x = 0:(cdims[1] - 1),
    y = 0:(cdims[2] - 1),
    z = 0
) * ssize - Detecting the calibration pattern

The next step is to detect the calibration pattern in the video frame. The script below illustrates how to do this with the example video provided with the Rvision package. The different steps are described in the comments. This process might not work for your video depending on lighting and image quality, so you might have to tweak the parameters. This process can also take a long time and you might want to skip some frames to speed it up. A good rule of thumb is to select frames that (1) show the calibration pattern clearly and (2) show it at different angles and distances from the camera.

# Lists to store reference and image coordinates.
ref_points <- list()
img_points <- list()

# Location of the calibration video.
vid_file <- system.file("sample_vid/calibration.mp4", package = "Rvision")

# Load video and create temporary storage frames.
vid <- video(vid_file)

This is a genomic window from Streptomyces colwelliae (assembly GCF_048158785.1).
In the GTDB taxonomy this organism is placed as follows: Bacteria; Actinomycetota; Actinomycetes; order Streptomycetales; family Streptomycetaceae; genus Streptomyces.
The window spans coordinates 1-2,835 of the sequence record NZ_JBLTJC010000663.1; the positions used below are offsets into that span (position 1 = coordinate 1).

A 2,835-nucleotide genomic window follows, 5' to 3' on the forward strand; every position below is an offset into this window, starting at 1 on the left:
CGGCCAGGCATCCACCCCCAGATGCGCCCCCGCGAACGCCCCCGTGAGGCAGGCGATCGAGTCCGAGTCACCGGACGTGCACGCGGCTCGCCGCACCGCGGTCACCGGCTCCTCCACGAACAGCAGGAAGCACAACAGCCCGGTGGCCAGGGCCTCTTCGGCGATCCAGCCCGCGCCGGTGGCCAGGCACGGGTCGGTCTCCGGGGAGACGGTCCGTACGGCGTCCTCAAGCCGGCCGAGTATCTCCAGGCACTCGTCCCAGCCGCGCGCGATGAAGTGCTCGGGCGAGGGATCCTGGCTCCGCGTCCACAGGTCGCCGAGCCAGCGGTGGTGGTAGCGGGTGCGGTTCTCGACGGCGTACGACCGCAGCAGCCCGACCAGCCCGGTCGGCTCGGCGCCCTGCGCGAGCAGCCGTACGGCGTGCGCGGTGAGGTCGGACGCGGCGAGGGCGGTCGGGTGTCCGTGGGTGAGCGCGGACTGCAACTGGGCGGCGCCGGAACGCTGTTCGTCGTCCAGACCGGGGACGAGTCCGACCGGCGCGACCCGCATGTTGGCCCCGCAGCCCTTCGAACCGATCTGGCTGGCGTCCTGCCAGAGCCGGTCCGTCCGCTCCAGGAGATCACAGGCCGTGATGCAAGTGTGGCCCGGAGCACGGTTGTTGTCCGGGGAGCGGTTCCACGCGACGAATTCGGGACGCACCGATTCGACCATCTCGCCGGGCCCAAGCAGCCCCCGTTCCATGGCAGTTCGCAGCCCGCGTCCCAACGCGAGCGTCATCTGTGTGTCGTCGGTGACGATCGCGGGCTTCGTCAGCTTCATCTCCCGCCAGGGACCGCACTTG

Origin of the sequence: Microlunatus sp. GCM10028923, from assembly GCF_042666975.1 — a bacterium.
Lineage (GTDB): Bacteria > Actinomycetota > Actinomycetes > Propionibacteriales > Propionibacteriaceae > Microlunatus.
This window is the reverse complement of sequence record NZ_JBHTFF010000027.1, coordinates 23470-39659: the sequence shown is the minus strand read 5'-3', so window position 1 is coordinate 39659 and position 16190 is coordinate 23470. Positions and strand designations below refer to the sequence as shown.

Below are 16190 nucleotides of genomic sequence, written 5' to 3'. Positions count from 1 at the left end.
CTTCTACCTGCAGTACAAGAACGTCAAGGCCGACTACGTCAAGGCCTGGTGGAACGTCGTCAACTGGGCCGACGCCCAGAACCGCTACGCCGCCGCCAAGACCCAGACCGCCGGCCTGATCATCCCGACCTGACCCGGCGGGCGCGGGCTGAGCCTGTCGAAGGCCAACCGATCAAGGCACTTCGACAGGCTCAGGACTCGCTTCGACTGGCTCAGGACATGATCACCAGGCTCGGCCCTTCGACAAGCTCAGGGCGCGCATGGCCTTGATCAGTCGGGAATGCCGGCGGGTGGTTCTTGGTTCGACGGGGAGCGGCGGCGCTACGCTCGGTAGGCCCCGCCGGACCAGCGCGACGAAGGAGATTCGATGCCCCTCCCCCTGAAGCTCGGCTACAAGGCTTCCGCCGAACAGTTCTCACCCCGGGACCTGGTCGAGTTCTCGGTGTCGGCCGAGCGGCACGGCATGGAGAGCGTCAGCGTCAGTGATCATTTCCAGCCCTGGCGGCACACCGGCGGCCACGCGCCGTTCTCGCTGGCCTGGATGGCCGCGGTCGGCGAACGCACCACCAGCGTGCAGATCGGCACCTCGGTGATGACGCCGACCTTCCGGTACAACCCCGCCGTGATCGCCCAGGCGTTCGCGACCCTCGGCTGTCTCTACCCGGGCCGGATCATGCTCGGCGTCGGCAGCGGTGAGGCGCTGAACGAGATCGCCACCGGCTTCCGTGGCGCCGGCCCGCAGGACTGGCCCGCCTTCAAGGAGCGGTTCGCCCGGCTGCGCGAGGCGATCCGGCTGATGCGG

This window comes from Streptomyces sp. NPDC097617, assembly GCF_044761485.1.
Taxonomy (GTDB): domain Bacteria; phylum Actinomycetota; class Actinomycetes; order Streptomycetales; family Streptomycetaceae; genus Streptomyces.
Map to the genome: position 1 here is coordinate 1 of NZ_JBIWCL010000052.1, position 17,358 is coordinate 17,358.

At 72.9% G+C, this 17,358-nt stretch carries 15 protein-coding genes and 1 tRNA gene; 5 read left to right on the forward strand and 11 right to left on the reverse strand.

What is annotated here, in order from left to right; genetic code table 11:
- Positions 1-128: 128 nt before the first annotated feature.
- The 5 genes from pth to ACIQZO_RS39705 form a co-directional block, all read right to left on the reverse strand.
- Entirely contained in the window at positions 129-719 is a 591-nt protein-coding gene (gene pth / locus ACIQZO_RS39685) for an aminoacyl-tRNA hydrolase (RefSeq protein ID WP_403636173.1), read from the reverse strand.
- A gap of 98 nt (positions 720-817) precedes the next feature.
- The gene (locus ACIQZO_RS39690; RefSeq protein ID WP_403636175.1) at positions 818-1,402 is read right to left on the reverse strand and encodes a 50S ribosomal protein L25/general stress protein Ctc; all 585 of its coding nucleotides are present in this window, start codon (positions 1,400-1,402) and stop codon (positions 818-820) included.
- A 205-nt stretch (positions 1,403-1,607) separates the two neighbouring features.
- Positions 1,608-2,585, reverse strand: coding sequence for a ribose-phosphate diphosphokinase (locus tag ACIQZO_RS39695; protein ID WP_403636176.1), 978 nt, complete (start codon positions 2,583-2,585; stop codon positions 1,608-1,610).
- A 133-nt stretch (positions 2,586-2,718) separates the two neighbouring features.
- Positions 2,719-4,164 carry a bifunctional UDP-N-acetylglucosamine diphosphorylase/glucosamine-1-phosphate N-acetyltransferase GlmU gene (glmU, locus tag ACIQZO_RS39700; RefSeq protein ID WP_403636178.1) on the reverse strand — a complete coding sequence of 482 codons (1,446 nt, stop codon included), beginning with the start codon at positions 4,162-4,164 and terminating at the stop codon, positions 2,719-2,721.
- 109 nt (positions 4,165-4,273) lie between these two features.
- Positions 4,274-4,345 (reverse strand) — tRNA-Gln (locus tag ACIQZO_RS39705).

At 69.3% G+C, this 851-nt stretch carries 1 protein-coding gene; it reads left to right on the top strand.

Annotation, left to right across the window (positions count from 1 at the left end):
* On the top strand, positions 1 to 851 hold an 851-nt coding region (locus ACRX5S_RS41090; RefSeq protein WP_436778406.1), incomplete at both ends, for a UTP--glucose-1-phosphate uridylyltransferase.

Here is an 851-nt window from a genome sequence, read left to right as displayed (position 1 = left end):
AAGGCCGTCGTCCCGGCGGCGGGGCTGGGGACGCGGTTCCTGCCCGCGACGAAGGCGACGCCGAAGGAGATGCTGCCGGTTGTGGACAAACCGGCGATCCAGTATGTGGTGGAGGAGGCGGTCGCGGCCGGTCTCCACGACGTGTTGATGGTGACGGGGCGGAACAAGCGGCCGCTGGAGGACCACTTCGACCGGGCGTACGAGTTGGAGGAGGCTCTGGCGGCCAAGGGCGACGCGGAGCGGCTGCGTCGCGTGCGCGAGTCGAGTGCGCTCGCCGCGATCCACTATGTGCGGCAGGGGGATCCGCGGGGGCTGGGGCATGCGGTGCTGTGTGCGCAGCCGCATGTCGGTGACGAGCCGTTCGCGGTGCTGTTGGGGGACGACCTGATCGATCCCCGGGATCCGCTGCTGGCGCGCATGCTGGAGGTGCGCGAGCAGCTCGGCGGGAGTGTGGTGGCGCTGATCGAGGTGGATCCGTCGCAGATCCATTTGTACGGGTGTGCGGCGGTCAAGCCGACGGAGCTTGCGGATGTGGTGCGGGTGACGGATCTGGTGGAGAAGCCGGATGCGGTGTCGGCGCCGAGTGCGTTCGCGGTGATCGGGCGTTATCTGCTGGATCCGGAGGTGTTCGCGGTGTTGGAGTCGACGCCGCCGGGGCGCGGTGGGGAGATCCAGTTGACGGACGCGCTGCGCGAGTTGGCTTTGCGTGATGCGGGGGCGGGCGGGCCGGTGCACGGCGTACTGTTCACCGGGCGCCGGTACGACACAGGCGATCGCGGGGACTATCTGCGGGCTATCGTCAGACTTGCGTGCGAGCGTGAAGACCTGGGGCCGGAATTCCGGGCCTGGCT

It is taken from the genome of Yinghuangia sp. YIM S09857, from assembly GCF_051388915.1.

fr <- zeros(nrow(vid), ncol(vid), 3)
gray <- zeros(nrow(vid), ncol(vid), 1)
bw3 <- zeros(nrow(vid), ncol(vid), 3)

# Skip the first 25 frames that do not show the calibration pattern.
frame(vid) <- 26

# Loop through the video frames.
for (i in 26:nframes(vid)) {
  # Read the next frame.
  readNext(vid, fr)

  # Threshold the frame. This is done by converting each pixel above the average
  # pixel intensity to white and the remaining pixels to black. This is done to
  # remove noise and to make the calibration pattern stand out. This is a very
  # simple thresholding method and might not work for your video.
  compare(fr, mean(mean(fr)), ">", bw3)

  # Find the calibration pattern corners. This is done using the function
  # called `findChessboardCorners`. The first argument is the image to be
  # analyzed. The second and third arguments are the inner dimensions of the
  # checkerboard pattern. The fourth argument is a logical value indicating
  # whether adaptive thresholding should be used. This can be useful to improve
  # the detection of the calibration pattern in images with uneven lighting. 
  # However, it can significantly increase the processing time. We will not use
  # it in this example. The function returns a matrix with the coordinates of
  # the corners. If the function is able to find all the corners, the number of
  # rows in the matrix will be equal to the product of the inner dimensions.
  corners <- findChessboardCorners(bw3, cdims[1], cdims[2], FALSE)

  # If the function was able to find all the corners...